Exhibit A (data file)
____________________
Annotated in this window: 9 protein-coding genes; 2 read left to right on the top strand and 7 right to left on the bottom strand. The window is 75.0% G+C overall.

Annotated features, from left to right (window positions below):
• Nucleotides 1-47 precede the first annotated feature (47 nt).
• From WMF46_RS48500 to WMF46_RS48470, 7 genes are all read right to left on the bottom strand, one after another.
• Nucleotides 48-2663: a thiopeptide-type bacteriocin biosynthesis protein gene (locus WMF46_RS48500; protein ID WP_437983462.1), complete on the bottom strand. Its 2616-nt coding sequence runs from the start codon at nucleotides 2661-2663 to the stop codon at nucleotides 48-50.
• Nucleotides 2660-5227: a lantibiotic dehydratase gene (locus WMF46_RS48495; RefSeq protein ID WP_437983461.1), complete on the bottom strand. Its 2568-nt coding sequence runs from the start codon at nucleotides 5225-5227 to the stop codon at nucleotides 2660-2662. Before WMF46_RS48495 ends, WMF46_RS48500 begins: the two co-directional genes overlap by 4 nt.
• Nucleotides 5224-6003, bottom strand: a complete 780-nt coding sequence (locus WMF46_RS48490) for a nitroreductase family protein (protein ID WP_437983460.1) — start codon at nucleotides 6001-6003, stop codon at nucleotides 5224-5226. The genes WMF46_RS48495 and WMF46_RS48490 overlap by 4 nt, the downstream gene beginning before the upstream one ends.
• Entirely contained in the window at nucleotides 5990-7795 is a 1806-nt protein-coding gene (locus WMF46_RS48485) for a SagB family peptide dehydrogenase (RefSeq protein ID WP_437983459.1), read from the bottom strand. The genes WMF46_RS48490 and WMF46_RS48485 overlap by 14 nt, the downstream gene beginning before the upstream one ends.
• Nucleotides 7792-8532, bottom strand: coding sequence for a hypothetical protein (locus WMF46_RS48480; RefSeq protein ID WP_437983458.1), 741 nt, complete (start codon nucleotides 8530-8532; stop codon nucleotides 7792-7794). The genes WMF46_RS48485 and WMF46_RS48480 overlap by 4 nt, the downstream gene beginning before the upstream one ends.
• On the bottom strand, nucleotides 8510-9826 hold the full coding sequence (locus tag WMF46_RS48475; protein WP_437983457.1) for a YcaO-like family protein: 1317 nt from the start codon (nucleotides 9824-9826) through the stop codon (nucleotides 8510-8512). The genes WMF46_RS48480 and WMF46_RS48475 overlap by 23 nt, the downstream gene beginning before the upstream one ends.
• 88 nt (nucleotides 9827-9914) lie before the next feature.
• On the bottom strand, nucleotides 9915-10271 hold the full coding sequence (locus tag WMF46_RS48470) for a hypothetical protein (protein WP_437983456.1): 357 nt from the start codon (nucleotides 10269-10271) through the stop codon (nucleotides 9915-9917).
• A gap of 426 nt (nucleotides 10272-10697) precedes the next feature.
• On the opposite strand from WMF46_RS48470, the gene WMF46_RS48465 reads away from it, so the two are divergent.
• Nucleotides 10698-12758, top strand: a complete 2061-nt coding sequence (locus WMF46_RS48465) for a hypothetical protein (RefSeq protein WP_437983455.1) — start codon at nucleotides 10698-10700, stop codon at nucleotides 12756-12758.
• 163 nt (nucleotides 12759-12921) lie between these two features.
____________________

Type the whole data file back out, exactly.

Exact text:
Annotated in this window: 9 protein-coding genes; 2 read left to right on the top strand and 7 right to left on the bottom strand. The window is 75.0% G+C overall.

Annotated features, from left to right (window positions below):
• Nucleotides 1-47 precede the first annotated feature (47 nt).
• From WMF46_RS48500 to WMF46_RS48470, 7 genes are all read right to left on the bottom strand, one after another.
• Nucleotides 48-2663: a thiopeptide-type bacteriocin biosynthesis protein gene (locus WMF46_RS48500; protein ID WP_437983462.1), complete on the bottom strand. Its 2616-nt coding sequence runs from the start codon at nucleotides 2661-2663 to the stop codon at nucleotides 48-50.
• Nucleotides 2660-5227: a lantibiotic dehydratase gene (locus WMF46_RS48495; RefSeq protein ID WP_437983461.1), complete on the bottom strand. Its 2568-nt coding sequence runs from the start codon at nucleotides 5225-5227 to the stop codon at nucleotides 2660-2662. Before WMF46_RS48495 ends, WMF46_RS48500 begins: the two co-directional genes overlap by 4 nt.
• Nucleotides 5224-6003, bottom strand: a complete 780-nt coding sequence (locus WMF46_RS48490) for a nitroreductase family protein (protein ID WP_437983460.1) — start codon at nucleotides 6001-6003, stop codon at nucleotides 5224-5226. The genes WMF46_RS48495 and WMF46_RS48490 overlap by 4 nt, the downstream gene beginning before the upstream one ends.
• Entirely contained in the window at nucleotides 5990-7795 is a 1806-nt protein-coding gene (locus WMF46_RS48485) for a SagB family peptide dehydrogenase (RefSeq protein ID WP_437983459.1), read from the bottom strand. The genes WMF46_RS48490 and WMF46_RS48485 overlap by 14 nt, the downstream gene beginning before the upstream one ends.
• Nucleotides 7792-8532, bottom strand: coding sequence for a hypothetical protein (locus WMF46_RS48480; RefSeq protein ID WP_437983458.1), 741 nt, complete (start codon nucleotides 8530-8532; stop codon nucleotides 7792-7794). The genes WMF46_RS48485 and WMF46_RS48480 overlap by 4 nt, the downstream gene beginning before the upstream one ends.
• On the bottom strand, nucleotides 8510-9826 hold the full coding sequence (locus tag WMF46_RS48475; protein WP_437983457.1) for a YcaO-like family protein: 1317 nt from the start codon (nucleotides 9824-9826) through the stop codon (nucleotides 8510-8512). The genes WMF46_RS48480 and WMF46_RS48475 overlap by 23 nt, the downstream gene beginning before the upstream one ends.
• 88 nt (nucleotides 9827-9914) lie before the next feature.
• On the bottom strand, nucleotides 9915-10271 hold the full coding sequence (locus tag WMF46_RS48470) for a hypothetical protein (protein WP_437983456.1): 357 nt from the start codon (nucleotides 10269-10271) through the stop codon (nucleotides 9915-9917).
• A gap of 426 nt (nucleotides 10272-10697) precedes the next feature.
• On the opposite strand from WMF46_RS48470, the gene WMF46_RS48465 reads away from it, so the two are divergent.
• Nucleotides 10698-12758, top strand: a complete 2061-nt coding sequence (locus WMF46_RS48465) for a hypothetical protein (RefSeq protein WP_437983455.1) — start codon at nucleotides 10698-10700, stop codon at nucleotides 12756-12758.
• 163 nt (nucleotides 12759-12921) lie between these two features.